For 10 months, Senate Republicans stonewalled and blocked Judge Garland’s nomination, all to spite President Obama.
Senators on the Judiciary Committee, which is holding the hearing, will give opening statements on Monday and then take turns asking questions of the nominee on Tuesday.
When Federal Appeals Court Judge Neil Gorsuch takes the spotlight in Washington, DC this week, a lot of eyes from Colorado will be watching.
According to Senate rules, 60 votes are needed to invoke cloture or end debate on the nominee.
Opponents of Gorsuch’s confirmation are running a parallel, if less sweeping, effort to sway those same senators away from confirmation.
And the hostility which Trump and his administration have shown towards immigrants and rational immigration policy demands a commitment to judicial independence that Gorsuch has shown no signs of bringing to the job. He’s met with upward of 70 senators and rehearsed disarming answers in private “murder boards”. “In his court decisions, Judge Gorsuch endorsed the lowest of expectations for students with disabilities, which allowed public schools to provide our highest-needs students with the bare minimum educational benefit”. Certainly, its tradition of civil discourse during the most trying political times in our country’s history has proven this to be an appropriate moniker.
There are now 11 Republicans and nine Democrats on the committee, so there’s no doubt Gorsuch will be approved. Democratic Senate leader Chuck Schumer has waffled and now gone quiet about the issue. He received a unanimous “well-qualified” rating from the American Bar Association, hardly a bastion of right-wing extremism.
Republicans, meanwhile, appear optimistic about Gorsuch’s chances of being sworn in sometime in early April. So instead of approving or rejecting the nominee, the committee will usually report the nomination favorably, unfavorably or without recommendation.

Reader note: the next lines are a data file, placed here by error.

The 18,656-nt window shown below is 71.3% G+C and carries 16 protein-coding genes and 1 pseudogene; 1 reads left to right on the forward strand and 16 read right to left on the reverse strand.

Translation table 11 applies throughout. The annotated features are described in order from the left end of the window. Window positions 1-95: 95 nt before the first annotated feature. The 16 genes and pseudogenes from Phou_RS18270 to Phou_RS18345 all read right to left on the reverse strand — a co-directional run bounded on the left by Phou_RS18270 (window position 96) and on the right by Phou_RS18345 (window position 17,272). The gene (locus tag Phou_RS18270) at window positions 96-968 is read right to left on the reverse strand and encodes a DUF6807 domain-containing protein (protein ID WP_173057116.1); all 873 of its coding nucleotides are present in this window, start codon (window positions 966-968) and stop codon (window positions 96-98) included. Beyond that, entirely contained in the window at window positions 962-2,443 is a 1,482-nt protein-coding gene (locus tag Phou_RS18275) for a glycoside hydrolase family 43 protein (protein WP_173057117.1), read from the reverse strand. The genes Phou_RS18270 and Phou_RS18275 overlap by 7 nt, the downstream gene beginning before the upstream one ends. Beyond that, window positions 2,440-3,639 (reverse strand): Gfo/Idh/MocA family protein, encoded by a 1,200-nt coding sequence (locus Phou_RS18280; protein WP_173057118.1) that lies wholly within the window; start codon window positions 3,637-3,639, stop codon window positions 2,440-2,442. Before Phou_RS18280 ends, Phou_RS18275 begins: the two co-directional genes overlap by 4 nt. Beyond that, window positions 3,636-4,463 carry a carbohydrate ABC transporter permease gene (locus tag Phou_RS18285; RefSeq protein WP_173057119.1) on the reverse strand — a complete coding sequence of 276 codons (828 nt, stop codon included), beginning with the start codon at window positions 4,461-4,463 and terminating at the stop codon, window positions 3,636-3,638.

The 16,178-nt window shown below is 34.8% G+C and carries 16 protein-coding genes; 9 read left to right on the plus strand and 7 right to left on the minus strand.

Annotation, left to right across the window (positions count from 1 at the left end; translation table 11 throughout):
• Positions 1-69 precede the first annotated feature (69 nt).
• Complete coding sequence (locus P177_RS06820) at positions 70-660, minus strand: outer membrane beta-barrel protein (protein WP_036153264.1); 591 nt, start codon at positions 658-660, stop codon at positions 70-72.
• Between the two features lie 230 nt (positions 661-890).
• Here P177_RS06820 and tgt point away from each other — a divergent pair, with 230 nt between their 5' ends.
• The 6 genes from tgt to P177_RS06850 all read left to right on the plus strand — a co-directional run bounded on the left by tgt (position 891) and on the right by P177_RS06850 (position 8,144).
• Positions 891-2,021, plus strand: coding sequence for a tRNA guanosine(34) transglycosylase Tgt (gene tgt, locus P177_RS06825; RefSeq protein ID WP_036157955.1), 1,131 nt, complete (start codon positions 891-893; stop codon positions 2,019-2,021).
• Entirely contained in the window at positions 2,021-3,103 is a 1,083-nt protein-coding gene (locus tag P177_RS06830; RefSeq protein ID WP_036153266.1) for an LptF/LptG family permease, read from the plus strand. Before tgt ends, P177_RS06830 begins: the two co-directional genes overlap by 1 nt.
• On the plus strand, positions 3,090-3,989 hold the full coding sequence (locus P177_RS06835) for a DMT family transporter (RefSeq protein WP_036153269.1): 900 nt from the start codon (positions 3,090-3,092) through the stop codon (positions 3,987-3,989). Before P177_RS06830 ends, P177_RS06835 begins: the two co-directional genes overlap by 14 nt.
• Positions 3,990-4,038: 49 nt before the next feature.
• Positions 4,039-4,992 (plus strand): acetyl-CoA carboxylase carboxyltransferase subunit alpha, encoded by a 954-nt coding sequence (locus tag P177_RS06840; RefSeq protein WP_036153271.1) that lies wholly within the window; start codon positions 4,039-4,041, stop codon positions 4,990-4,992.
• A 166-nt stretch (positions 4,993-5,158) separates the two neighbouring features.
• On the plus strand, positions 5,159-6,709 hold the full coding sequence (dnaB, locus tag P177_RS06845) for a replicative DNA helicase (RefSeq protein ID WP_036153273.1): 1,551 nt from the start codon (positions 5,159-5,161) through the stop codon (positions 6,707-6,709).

Jonathan Adler, a law professor who contributes to The Volokh Conspiracy blog, noted last week that while “progressive activists may be itching for a fight … many progressive attorneys and legal experts recognize the merits of the Gorsuch nomination”. Robert Bork, who in 1987 famously went into his confirmation hearing the odds-on favorite for confirmation, refused to submit himself to these practice sessions, and paid dearly with a performance that made him sometimes sound arrogant and less than fully candid. The Democratic Senate campaign arm is not advertising on Gorsuch; the Republican Senate campaign arm is. That is exactly what Judge Gorsuch has done in several thousand cases he has heard on the 10th Circuit.
But traditional Democratic big spenders, such as the super PAC Priorities USA and the advocacy network led by Democratic operative David Brock, have not spent any money on paid media to defeat Gorsuch, and as of Thursday they had no plans to.
Republicans have a 52-48 majority, so at least eight Democrats and independents will have to vote with Republicans. This might be a good time for a strict constitutionalist – Gorsuch is supposedly one – to deliver a respectful observation about how, if we ignore our federal courts and the rule of law, we introduce anarchy to our constitutional republic. McConnell was extremely critical of that move but may have to do it if that’s his last option to confirm Gorsuch. Under present rules, Gorsuch would need 60 votes for confirmation.
The issue of whether the IDEA requires “some” progress or “significant” progress is one that courts have differed on and the question is now before the Supreme Court in a separate case with a ruling expected later this year.
What happens next week will provide much information about whether Gorsuch will actually become a justice.